Teeth Nos. 7 and 10 were prepared for provisional crowns, with distal cantilevers over the cuspid sites. Teeth Nos. 6 and 11 were extracted, followed by immediate implant placement by the periodontist. Teeth Nos. 6 and 11 were restored with Atlantis® abutments (Astra Tech, and porcelain-fused-to-metal (PFM) crowns, and teeth Nos. 7 and 10 were restored with feldspathic crowns.

Treatment Phases

Phase I: Endodontics

Due to the amount of orthodontic extrusion required, root canal treatment was performed on the upper laterals and cuspids to prevent the sensitivity that would result when the required tooth reduction was performed to prevent occlusal contact. Pulpotomies without gutta percha were performed on the cuspids, since they were ultimately treatment planned for extraction. Endodontic treatment was performed to completion on the laterals, since they would be retained after extrusion. All four teeth received composite restorations over the endodontic access openings.

Phase II: Orthodontics

Orthodontic treatment was initiated in May 2006, with careful and strict precautions taken to ensure that tooth movement occurred gradually1 and orthodontic forces were applied to prevent any movement that would cause the roots to move labially. Additionally, the patient required regular visits to the restorative dentist so diligent monitoring of tooth movement and any necessary adjustments to the laterals and cuspids could be accomplished to ensure there was no occlusal contact. The cuspids and laterals were positioned to allow the cuspids to emerge in the ideal location for future implant placement. The orthodontist was instructed to keep the laterals and cuspids in close proximity for maintaining a maximum width of alveolar ridge (Figure 6 and Figure 7). Orthodontic treatment continued until July 2007, at which time the determination was jointly made by the treating dentists that the treatment objective of leveling the gingival margins was achieved (Figure 8).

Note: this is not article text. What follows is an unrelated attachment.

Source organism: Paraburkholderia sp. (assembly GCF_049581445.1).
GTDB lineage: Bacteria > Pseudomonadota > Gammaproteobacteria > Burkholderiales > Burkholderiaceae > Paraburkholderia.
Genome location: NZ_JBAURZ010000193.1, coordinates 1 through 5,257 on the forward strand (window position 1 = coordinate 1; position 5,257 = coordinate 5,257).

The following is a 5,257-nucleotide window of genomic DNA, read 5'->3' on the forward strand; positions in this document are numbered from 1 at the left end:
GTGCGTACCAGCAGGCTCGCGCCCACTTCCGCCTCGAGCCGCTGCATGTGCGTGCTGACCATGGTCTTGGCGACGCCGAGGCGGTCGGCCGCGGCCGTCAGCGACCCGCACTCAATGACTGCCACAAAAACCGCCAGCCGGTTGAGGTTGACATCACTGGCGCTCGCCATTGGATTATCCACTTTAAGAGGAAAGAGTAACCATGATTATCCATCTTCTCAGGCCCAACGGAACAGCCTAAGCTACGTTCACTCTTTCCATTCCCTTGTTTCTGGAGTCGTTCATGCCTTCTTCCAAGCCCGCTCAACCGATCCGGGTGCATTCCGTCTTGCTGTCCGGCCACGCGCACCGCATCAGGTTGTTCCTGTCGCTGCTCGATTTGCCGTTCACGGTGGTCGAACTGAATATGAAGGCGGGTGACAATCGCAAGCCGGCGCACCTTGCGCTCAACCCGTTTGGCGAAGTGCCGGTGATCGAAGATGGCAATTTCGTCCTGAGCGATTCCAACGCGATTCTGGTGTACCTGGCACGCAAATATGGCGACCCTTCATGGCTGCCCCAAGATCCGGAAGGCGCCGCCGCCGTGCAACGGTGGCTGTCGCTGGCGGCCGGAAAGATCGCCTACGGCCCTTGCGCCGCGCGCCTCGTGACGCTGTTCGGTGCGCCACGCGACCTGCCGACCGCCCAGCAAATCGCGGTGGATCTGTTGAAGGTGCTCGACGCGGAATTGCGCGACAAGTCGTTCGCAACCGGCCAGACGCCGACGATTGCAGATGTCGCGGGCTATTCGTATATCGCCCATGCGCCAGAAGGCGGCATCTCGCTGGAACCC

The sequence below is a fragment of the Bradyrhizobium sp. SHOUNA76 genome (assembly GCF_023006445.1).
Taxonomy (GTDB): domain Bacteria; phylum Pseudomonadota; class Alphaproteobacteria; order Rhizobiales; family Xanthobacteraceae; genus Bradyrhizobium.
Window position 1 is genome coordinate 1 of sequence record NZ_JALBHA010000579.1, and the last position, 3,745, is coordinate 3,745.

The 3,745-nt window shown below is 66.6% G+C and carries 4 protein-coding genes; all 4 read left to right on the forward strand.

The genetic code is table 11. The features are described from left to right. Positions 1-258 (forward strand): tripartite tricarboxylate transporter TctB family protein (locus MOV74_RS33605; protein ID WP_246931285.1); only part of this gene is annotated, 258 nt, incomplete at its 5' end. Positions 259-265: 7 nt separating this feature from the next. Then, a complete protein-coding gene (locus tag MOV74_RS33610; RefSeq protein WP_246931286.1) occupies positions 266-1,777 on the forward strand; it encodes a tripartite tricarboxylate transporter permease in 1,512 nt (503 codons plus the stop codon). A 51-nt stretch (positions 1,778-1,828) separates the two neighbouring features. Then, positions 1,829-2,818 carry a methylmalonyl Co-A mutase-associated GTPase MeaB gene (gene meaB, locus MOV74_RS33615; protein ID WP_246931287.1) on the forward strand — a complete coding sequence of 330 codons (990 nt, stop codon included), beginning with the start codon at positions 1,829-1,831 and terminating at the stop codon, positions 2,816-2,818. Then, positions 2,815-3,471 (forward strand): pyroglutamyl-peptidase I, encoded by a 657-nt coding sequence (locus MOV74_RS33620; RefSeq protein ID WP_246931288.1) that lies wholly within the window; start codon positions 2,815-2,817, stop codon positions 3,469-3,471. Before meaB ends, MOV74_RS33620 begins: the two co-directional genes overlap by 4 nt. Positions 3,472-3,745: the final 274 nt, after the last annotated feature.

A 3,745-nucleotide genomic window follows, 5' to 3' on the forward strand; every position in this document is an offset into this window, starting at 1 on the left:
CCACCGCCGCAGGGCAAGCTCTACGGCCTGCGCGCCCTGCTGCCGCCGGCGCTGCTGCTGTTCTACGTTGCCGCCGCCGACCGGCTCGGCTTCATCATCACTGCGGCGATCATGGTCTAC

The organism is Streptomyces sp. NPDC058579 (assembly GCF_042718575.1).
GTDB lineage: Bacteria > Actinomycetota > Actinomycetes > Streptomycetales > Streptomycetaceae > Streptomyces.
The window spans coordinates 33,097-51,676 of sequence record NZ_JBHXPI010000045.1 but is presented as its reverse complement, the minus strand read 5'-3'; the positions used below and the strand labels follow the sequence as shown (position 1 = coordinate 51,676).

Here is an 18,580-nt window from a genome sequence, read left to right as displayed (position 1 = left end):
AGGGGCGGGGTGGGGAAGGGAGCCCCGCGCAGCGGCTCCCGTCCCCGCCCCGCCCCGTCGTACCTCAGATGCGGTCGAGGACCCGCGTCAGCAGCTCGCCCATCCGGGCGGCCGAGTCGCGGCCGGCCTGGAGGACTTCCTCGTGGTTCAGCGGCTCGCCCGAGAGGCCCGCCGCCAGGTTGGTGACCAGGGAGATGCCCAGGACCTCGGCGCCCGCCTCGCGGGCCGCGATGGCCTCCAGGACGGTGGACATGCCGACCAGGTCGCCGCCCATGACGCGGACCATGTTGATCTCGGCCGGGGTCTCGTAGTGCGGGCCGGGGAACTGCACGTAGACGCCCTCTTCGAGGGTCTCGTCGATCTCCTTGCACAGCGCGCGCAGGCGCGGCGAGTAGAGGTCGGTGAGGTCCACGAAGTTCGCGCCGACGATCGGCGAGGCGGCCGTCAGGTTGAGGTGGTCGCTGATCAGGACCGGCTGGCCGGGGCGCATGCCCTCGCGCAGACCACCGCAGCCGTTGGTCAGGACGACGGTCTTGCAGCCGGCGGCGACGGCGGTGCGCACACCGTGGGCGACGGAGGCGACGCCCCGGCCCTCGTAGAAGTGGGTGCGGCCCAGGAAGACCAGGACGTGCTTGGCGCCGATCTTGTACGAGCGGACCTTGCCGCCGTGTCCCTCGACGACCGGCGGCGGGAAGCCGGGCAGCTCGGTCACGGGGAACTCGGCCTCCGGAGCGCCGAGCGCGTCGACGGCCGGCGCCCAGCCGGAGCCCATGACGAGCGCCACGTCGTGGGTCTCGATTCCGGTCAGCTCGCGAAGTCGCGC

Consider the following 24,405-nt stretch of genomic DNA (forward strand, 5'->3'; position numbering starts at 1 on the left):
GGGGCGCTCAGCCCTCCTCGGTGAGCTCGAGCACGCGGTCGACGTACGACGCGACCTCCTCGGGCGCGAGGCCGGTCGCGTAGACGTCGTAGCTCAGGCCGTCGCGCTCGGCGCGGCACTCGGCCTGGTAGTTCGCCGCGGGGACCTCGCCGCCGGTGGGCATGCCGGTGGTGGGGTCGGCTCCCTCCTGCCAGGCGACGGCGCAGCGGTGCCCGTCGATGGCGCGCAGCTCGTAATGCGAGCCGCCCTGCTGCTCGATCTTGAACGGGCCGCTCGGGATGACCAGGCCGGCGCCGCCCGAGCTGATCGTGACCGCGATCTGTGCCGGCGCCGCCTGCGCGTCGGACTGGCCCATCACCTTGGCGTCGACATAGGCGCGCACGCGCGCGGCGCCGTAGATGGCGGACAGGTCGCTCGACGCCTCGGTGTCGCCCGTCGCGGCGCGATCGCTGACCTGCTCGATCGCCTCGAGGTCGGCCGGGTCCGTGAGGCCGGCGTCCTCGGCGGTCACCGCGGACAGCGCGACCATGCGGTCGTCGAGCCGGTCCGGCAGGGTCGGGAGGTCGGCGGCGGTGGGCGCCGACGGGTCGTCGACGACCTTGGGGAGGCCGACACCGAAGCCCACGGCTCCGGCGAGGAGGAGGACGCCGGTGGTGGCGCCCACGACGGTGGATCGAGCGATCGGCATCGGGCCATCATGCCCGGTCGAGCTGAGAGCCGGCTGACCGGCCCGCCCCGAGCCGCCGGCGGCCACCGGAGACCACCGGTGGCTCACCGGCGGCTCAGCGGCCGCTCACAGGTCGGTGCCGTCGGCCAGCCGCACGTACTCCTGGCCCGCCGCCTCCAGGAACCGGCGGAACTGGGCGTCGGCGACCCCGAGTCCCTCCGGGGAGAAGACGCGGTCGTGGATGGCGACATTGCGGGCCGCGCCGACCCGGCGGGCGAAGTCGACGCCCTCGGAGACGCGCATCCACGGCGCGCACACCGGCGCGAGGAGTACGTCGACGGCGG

Phase III: Surgical

On the day of surgery, the restorative dentist prepared the lateral incisors for crown preparations at the surgeon’s office. Minimally invasive extractions were performed on teeth Nos. 6 and 11.2 These extractions were accomplished using periotome and extraction forceps. A periapical cyst was noted on the root tip of tooth No. 11. An absence of the majority of the buccal plate was noted at both extraction sockets.

After curetting and irrigating, the sockets were prepared with drills for immediate implant placement.3 Caution was used to ensure the osteotomy was from the palatal aspect of the socket and extended far beyond the apex of the shortened root tip. The residual defect of the periapical cyst on tooth No. 11 was obliterated by the final drill.

In both osteotomies, a 3.5-mm x 11-mm implant (OsseoSpeed™, Astra Tech) was placed with a 1-mm cover screw. The implants were placed 3 mm apical to the buccal free gingival margin and 2 mm palatal4 from the missing buccal plate.5 The implant/soft tissue gap on the buccal and the implant/socket gap on the mesial and distal were filled with a composite graft of mineralized freeze-dried bone allograft (BIOMET 3i, and growth-factor enhanced matrix (GEM 21S®, Osteohealth, No membrane was used.

The restorative dentist then relined two acrylic shell provisional cantilever bridges with temporary resin (Caulk C&B Resin, shade 62, DENTSPLY Caulk, to restore the missing teeth. The provisionals were cemented with temporary cement (TempBond®, Kerr Corporation,

Healing was unremarkable (Figure 9), and 5 months postoperatively the implants were uncovered. While the implant in the No. 6 position had integrated, the implant in the No. 11 position failed to integrate and was removed. The buccal plate that was missing at initial implant placement was now present. Mineralized freeze-dried bone was placed in the lost implant site, and after a 6-month healing period, a new 3.5-mm x 11-mm implant was placed. The implant was uncovered after a 3-month healing period, at which time it was found to have integrated.

Phase IV: Restorative

Although not intentional, the restorative phase of the treatment plan occurred in two different stages. Due to the lack of implant integration in the No. 11 position, the decision was made to restore the right and left side at two separate times. During the appointment when the right implant was uncovered and integration confirmed, a polyvinylsiloxane (PVS) impression was made of the upper arch using an open tray pick-up impression coping6 (Astra Tech) to register the position of the implant, as well as the prepared tooth No. 10.

The laboratory instructions were to fabricate a titanium abutment (Altantis) and a PFM crown on the implant abutment. An all-porcelain feldspathic crown was prescribed for the lateral incisor. Although there was minimal enamel on the lateral incisor in which to bond, after considering the medium to high dentofacial risk and the low biomechanical and functional risks (ie, there was no centric contact on this tooth), the decision was made to place a full porcelain crown.